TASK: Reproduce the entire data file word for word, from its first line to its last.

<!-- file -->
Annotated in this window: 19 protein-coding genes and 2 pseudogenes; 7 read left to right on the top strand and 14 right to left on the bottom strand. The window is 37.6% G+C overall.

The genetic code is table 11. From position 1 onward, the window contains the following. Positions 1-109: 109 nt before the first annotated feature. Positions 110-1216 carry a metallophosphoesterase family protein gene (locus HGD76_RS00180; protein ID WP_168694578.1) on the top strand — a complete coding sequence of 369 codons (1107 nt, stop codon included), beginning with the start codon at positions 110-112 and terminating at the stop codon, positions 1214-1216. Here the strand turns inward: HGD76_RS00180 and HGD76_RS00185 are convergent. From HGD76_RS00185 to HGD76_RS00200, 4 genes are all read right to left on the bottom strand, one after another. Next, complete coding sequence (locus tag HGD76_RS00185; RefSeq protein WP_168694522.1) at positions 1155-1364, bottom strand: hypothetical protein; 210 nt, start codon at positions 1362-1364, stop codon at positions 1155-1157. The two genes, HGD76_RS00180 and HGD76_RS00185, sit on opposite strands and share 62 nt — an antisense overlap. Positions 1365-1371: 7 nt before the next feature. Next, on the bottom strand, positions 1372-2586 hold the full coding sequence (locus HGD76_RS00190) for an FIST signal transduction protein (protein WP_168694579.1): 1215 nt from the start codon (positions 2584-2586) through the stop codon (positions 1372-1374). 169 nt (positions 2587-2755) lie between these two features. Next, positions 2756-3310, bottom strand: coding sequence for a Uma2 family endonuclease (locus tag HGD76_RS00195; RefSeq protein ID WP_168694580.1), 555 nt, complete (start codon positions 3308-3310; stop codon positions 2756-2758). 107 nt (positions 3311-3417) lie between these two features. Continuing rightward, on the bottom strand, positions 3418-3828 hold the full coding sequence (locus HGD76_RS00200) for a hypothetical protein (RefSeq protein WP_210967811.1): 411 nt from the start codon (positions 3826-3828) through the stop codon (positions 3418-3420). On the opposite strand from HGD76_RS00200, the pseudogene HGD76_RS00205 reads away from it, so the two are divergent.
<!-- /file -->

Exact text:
Annotated in this window: 19 protein-coding genes and 2 pseudogenes; 7 read left to right on the top strand and 14 right to left on the bottom strand. The window is 37.6% G+C overall.

The genetic code is table 11. From position 1 onward, the window contains the following. Positions 1-109: 109 nt before the first annotated feature. Positions 110-1216 carry a metallophosphoesterase family protein gene (locus HGD76_RS00180; protein ID WP_168694578.1) on the top strand — a complete coding sequence of 369 codons (1107 nt, stop codon included), beginning with the start codon at positions 110-112 and terminating at the stop codon, positions 1214-1216. Here the strand turns inward: HGD76_RS00180 and HGD76_RS00185 are convergent. From HGD76_RS00185 to HGD76_RS00200, 4 genes are all read right to left on the bottom strand, one after another. Next, complete coding sequence (locus tag HGD76_RS00185; RefSeq protein WP_168694522.1) at positions 1155-1364, bottom strand: hypothetical protein; 210 nt, start codon at positions 1362-1364, stop codon at positions 1155-1157. The two genes, HGD76_RS00180 and HGD76_RS00185, sit on opposite strands and share 62 nt — an antisense overlap. Positions 1365-1371: 7 nt before the next feature. Next, on the bottom strand, positions 1372-2586 hold the full coding sequence (locus HGD76_RS00190) for an FIST signal transduction protein (protein WP_168694579.1): 1215 nt from the start codon (positions 2584-2586) through the stop codon (positions 1372-1374). 169 nt (positions 2587-2755) lie between these two features. Next, positions 2756-3310, bottom strand: coding sequence for a Uma2 family endonuclease (locus tag HGD76_RS00195; RefSeq protein ID WP_168694580.1), 555 nt, complete (start codon positions 3308-3310; stop codon positions 2756-2758). 107 nt (positions 3311-3417) lie between these two features. Continuing rightward, on the bottom strand, positions 3418-3828 hold the full coding sequence (locus HGD76_RS00200) for a hypothetical protein (RefSeq protein WP_210967811.1): 411 nt from the start codon (positions 3826-3828) through the stop codon (positions 3418-3420). On the opposite strand from HGD76_RS00200, the pseudogene HGD76_RS00205 reads away from it, so the two are divergent.